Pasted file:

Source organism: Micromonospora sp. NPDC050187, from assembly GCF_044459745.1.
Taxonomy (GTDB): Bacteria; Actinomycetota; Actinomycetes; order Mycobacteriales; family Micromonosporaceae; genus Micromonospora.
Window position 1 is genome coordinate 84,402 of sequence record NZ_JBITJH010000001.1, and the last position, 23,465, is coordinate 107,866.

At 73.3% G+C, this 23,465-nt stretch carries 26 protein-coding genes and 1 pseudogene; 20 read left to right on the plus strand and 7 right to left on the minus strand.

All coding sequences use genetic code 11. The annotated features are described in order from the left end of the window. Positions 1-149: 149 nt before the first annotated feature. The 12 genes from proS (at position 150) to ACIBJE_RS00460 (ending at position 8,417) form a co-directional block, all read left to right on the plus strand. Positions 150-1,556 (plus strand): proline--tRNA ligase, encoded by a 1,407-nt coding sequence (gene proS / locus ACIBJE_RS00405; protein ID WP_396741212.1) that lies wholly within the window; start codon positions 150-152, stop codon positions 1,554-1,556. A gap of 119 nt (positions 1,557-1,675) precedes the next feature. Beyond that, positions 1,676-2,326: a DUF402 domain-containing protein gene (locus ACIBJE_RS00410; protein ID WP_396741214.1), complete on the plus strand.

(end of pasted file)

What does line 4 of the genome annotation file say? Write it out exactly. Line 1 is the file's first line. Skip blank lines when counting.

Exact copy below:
At 73.3% G+C, this 23,465-nt stretch carries 26 protein-coding genes and 1 pseudogene; 20 read left to right on the plus strand and 7 right to left on the minus strand.